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01 March 2010

There's no such thing as a small contribution

There's no such thing as a small contribution

General Director Steve Clifford is struck by the quiet actions of one pensioner...

It was a great evening. Ann and I had been invited to an awards event at a prestigious central London venue. Dressed in our best, we had been welcomed by our hosts with drinks and canapés. We then took our seats. The evening was hosted by a well-known TV presenter, and we were swiftly taken on a whirlwind tour of some amazing initiatives from all over the country. It felt like the Oscars, but the recognition wasn't for films but for social projects working to reduce crime, develop and train young people, and respond to some of the most challenging needs of our society. The evening was dynamic: videos, music, drama together with the handing out of awards and the expressions of thanks.

As the evening was drawing to a conclusion, former Conservative Party leader Iain Duncan-Smith came to the platform. The Centre for Social Justice, which he had founded, hosted the evening. He thanked those who had sponsored the event and those who had made it happen. Then he announced a final award, which wasn't in the programme. He asked Maxie Richards to come to the stage.

Somewhat reluctantly, Maxie emerged from the audience. A diminutive 70-year-old lady, we could only just see her above the large lectern. Iain's introduction was short: he had met Maxie some 20 years ago and they'd obviously spoken a number of times since. He had been profoundly affected by this woman's life. Eventually, Maxie was left on-stage, alone with the microphone, to tell her story.

A wonderful story

So unfolded this wonderful account, told in Maxie's Scottish accent, of how 23 years ago she had invited a young woman and her child to move in with her. The woman was an addict with a long history of drug abuse. The mother and child lived with Maxie for almost two years, during which time the mother came off drugs and established a stable life. After she moved out, she quickly was replaced by another drug user with a similar history.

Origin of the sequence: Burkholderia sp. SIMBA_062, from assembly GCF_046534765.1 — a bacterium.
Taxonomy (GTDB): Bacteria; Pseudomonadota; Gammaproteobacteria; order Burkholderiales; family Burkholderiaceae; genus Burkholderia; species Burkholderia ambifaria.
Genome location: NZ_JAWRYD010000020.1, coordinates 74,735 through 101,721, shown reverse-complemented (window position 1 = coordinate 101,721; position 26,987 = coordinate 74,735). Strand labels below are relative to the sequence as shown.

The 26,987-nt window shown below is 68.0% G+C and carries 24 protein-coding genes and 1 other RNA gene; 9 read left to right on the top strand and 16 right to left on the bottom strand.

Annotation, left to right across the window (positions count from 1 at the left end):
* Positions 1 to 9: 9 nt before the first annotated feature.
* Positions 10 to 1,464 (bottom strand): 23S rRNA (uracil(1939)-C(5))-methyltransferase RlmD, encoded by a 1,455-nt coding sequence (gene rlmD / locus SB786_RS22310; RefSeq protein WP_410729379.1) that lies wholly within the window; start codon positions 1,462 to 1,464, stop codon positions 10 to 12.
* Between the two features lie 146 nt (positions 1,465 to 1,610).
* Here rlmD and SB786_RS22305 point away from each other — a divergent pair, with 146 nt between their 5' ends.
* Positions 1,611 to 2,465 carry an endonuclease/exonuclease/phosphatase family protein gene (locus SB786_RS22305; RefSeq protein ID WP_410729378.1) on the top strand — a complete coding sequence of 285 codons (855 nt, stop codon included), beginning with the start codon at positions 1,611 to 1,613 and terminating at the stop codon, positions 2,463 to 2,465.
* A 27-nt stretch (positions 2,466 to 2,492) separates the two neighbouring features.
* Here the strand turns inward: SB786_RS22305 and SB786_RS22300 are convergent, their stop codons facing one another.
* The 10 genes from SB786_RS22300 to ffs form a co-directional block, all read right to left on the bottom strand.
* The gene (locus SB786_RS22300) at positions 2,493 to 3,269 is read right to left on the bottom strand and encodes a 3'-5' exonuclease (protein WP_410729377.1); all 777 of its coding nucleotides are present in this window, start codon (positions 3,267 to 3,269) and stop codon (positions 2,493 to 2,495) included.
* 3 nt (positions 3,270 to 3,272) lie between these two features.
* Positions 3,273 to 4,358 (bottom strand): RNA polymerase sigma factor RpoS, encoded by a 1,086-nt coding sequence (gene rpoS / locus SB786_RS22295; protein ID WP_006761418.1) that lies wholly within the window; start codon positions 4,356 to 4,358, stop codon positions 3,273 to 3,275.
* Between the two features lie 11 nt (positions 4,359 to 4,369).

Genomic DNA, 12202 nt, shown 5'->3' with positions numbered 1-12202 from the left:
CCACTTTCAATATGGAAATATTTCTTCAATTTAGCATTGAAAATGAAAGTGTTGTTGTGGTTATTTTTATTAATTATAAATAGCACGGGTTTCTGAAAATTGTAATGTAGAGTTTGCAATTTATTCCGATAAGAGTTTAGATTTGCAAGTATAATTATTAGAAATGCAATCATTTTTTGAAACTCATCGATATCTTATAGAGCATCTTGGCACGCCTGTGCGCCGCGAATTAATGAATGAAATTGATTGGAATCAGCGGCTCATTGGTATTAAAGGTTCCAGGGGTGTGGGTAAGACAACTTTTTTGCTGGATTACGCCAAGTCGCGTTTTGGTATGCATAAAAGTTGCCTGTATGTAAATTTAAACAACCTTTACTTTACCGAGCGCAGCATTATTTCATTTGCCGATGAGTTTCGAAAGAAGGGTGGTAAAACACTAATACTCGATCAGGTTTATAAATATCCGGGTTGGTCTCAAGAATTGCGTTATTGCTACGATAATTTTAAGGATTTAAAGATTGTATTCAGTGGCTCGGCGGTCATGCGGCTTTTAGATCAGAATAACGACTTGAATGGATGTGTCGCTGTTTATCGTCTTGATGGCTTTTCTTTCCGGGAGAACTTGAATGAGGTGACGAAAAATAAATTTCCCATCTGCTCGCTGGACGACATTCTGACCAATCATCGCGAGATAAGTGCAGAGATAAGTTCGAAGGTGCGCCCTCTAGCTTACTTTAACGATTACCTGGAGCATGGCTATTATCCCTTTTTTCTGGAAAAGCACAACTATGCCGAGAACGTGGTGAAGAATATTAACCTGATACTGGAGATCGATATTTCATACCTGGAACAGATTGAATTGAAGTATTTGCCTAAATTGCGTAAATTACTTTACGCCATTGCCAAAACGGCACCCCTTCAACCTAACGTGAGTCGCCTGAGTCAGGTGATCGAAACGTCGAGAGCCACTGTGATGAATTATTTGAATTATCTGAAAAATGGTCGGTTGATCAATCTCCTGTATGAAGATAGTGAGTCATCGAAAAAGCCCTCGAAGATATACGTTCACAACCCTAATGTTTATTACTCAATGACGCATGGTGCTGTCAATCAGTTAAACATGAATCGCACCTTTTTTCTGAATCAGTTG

In fact, the house began to fill up to the point that social services warned Maxie that she was in danger of breaking planning regulations for multiple-occupancy (which seems a somewhat strange concern in the light of all that was going on in the house).

"We were all overwhelmed by the power of this silver-haired granny's words"

As she told the story it turned out that over the last 23 years some 1,000 people had been through Maxie's house, all facing up to and working through some major life issues. As she spoke, I became aware that the room had fallen into total silence. We were all overwhelmed by the power of this silver-haired granny's words. She concluded with words I will never forget: "You know," she said, "all these people who've been part of my life, they've contributed far more to me than I have to them." Then there was a long silence and her final words were, "Anyway it wasn't me, it was God who was working through me".

I wanted to stand on my chair and shout and cheer at the end of such an evening. It was a 70 year old, whom we could only just see, who was giving God the glory and recognition that He deserved. And on this glitzy evening, a simple story reflecting one woman's remarkable life of generosity, sacrifice and faith was being recognised among this esteemed audience.

Amazing people

Over the years I've had the privilege of meeting up with so many amazing people quietly getting on and making a difference in the settings and among the people they sense God has called them to. I think of Ben working as a teacher in the same comprehensive school for the last 20 years, doing assemblies and running a club with the Christian faith at the heart of it. Over the years hundreds, if not thousands, of young people have been impacted.

I could introduce you to my friend Jo, a social worker; Steven, a politician; Karen, at work in a local authority; Mark, in the health service; Linda, a mum and school governor; and Gary, a businessman. Each of them is convinced that God has called him or her to make a contribution.

This is the Church at work: being the good news, making a difference through our words and actions, being the salt and the light, bringing transformation into individual lives and communities.

For many the stories will never be told (at least in this age), but I find there is something wonderfully encouraging as I hear these stories. They capture something of peoples' hearts and visions for what they are doing. So whether it's round a kitchen table, in our small group or in a church service, let's keep telling these stories. Let's pray for each other and be encouraged.

Often, as I attend a Sunday morning with my church in West London, my thoughts begin to wander. I find myself tremendously encouraged to reflect on the truth that as we meet to pray, all over the world, in groups small and large, in all kinds of settings and different cultural expressions, the Church of Jesus Christ is meeting, singing songs, reading scripture, praying prayers and responding to preaching.

There are well over a billion of us: we're the family of God from all nations, we're part of God's mission to change our world and we each have a contribution to make. It might seem small and insignificant, but take another look and ask God to help you to see your contribution through His eyes.

  • We would love to hear your stories, so that maybe we can share them to encourage others. Write to us at: stories@eauk.org

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